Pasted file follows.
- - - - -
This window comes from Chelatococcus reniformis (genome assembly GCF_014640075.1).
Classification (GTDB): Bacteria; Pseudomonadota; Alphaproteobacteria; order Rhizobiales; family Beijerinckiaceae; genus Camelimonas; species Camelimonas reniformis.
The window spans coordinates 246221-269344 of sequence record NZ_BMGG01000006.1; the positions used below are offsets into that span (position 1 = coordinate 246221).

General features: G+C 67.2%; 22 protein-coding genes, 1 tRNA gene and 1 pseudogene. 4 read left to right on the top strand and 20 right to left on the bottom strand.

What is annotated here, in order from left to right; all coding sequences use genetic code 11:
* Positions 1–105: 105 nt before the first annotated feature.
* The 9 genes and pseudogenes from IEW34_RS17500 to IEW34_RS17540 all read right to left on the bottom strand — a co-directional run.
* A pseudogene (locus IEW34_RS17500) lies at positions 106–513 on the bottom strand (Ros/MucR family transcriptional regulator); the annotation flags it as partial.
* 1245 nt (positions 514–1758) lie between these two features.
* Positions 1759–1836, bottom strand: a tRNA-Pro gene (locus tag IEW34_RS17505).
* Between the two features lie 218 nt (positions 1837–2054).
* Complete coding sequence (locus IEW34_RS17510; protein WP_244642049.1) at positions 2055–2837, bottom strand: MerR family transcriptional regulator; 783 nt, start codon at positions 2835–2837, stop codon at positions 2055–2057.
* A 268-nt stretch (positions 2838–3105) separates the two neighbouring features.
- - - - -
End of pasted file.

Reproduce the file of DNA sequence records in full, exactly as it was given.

This window comes from Chelatococcus reniformis (genome assembly GCF_014640075.1).
Classification (GTDB): Bacteria; Pseudomonadota; Alphaproteobacteria; order Rhizobiales; family Beijerinckiaceae; genus Camelimonas; species Camelimonas reniformis.
The window spans coordinates 246221-269344 of sequence record NZ_BMGG01000006.1; the positions used below are offsets into that span (position 1 = coordinate 246221).

General features: G+C 67.2%; 22 protein-coding genes, 1 tRNA gene and 1 pseudogene. 4 read left to right on the top strand and 20 right to left on the bottom strand.

What is annotated here, in order from left to right; all coding sequences use genetic code 11:
* Positions 1–105: 105 nt before the first annotated feature.
* The 9 genes and pseudogenes from IEW34_RS17500 to IEW34_RS17540 all read right to left on the bottom strand — a co-directional run.
* A pseudogene (locus IEW34_RS17500) lies at positions 106–513 on the bottom strand (Ros/MucR family transcriptional regulator); the annotation flags it as partial.
* 1245 nt (positions 514–1758) lie between these two features.
* Positions 1759–1836, bottom strand: a tRNA-Pro gene (locus tag IEW34_RS17505).
* Between the two features lie 218 nt (positions 1837–2054).
* Complete coding sequence (locus IEW34_RS17510; protein WP_244642049.1) at positions 2055–2837, bottom strand: MerR family transcriptional regulator; 783 nt, start codon at positions 2835–2837, stop codon at positions 2055–2057.
* A 268-nt stretch (positions 2838–3105) separates the two neighbouring features.